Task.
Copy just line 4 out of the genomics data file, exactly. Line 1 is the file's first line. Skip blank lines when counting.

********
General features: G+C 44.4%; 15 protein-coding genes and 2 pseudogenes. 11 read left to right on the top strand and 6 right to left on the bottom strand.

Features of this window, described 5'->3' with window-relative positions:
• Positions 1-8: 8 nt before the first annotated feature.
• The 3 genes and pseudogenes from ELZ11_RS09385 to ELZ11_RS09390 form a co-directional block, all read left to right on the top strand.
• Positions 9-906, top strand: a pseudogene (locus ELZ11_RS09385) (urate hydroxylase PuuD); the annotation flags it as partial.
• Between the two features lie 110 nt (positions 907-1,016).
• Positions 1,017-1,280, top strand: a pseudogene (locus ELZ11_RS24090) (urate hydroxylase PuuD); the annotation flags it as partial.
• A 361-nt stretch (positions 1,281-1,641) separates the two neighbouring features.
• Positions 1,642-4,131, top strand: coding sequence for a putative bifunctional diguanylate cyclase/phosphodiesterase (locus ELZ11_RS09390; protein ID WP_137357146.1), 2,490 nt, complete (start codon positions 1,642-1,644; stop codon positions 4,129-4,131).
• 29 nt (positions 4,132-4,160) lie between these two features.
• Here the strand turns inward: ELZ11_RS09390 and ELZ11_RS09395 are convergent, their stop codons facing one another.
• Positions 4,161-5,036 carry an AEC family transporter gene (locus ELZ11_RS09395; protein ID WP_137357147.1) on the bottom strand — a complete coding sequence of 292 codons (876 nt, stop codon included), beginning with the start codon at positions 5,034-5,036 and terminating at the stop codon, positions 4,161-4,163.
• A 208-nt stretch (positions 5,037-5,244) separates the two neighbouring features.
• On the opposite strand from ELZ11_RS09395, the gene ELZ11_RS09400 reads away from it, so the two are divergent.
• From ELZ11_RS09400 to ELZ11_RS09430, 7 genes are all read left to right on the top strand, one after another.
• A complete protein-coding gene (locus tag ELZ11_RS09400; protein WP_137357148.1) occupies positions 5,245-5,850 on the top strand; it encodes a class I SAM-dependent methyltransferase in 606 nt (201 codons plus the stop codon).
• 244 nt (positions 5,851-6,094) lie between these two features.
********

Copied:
• The 3 genes and pseudogenes from ELZ11_RS09385 to ELZ11_RS09390 form a co-directional block, all read left to right on the top strand.